Heat can kill your display’s performance and longevity. High heat can shorten the lifetime of LEDs and decrease the performance of the system overall.
Heat buildup in the system can be resolved with a series of engineered solutions. Thermostatic fans, proper conformal coating, thermal management of the systems, and overall engineering should ensure the system not only distributes and pulls heat away from critical components (Power Supplies and LEDs) but also keeps the system performing optimally throughout its lifetime.
Thermal switches placed with high-grade industrial fans are a key component for increasing the longevity of the fan and ensuring the best-use of vented cooling on a system. The thermal switch should be preset at certain thresholds to ensure fans only run when additional venting/cooling is required to keep your LED message center running at its best. This reduces wear and (eventual) part replacement cost to the end user and keeps the fans lasting as long as the full sign system; circulating air through the system to avoid heat buildup.
Each and every cabinet should be forward-engineered for optimal heat management. Components need to be carefully laid out in the initial design stage to ensure heat is evenly displaced throughout the cabinet and air flow is optimized to avoid any thermal buildup.
Conformal Coating Controls:
Conformal Coating of components (see my previous blog article and the Vantage LED white paper on power supplies) should be carefully controlled in the build-phase for LED modules and circuit boards. Different PCBs (Printed Circuit Boards) have different coating requirements. Matching the CTE (Coefficient of Thermal Expansion) to the PCB ensures the right amount of coating for the different components. CTE is volume-dependent and the thicker the coating, the greater the likelihood these changes can cause heat buildup in a system which can damage heat-sensitive components (like LEDs).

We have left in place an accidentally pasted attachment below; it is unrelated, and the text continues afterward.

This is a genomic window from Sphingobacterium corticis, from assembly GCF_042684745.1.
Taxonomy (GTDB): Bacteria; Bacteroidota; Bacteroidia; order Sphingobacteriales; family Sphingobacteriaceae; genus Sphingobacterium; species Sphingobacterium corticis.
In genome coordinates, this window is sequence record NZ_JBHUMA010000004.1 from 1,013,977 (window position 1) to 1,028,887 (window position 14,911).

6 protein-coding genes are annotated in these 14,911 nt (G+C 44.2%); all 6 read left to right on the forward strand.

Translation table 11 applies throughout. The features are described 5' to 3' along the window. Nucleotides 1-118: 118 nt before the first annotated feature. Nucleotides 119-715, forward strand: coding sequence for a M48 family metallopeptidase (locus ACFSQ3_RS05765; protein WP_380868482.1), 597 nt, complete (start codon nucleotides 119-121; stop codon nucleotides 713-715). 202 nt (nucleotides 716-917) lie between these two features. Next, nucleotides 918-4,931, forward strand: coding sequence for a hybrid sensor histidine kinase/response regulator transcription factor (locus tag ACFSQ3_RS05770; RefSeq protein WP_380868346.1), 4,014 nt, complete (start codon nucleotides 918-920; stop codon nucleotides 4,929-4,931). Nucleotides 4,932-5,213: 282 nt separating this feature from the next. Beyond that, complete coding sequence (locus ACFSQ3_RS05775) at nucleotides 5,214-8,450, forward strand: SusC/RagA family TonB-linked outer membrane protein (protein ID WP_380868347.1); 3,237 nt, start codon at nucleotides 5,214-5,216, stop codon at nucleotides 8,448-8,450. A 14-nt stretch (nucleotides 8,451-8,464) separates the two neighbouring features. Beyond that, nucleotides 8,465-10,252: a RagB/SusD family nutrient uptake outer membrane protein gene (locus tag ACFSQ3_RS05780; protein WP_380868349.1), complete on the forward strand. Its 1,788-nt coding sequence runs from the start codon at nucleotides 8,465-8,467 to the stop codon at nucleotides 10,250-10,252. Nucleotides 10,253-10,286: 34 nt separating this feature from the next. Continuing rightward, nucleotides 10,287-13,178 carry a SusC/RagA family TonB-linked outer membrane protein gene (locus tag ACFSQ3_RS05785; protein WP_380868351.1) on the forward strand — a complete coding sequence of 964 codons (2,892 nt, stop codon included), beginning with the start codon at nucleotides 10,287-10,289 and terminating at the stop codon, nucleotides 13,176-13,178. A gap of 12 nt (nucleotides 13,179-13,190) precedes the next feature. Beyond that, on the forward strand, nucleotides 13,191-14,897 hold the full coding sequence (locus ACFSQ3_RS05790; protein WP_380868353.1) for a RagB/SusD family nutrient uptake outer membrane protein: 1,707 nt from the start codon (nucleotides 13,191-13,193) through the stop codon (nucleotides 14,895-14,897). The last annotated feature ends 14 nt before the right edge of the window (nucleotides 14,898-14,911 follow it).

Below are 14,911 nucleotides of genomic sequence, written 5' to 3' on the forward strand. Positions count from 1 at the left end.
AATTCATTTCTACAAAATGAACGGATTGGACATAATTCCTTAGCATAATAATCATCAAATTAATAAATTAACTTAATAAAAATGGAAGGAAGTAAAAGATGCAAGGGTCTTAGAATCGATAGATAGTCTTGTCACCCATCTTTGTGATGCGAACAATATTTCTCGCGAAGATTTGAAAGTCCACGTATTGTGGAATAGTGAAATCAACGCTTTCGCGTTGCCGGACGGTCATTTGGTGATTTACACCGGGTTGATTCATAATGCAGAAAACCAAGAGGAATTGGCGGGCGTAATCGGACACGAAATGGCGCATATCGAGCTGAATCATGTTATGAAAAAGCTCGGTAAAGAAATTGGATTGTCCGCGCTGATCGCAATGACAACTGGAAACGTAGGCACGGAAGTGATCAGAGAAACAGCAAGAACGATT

Conformal Coating materials:
Materials need to be carefully evaluated to ensure the right material is matched with the coated surface. A material like silicone can have a high CTE and low modulus (expansion or compressive forces). As a result, silicones in general do not cause significant stresses on sensitive components. On the other hand, silicones trap heat and could cause other issues (see previous blog article on silicone coating). Urethanes and epoxies have been historically high modulus materials and don’t have as many heat problems. Thus it's important to understand why the manufacturer chose the coating type and they are able to justify their choice.
It’s important to ensure every step and stage of the build process is monitored for quality control. From initial engineered concept to completed component/system, the build line needs to be carefully controlled to ensure the highest quality components, protection and engineering is utilized. The result, a system which performs optimally regardless of the heat and environment its placed in.
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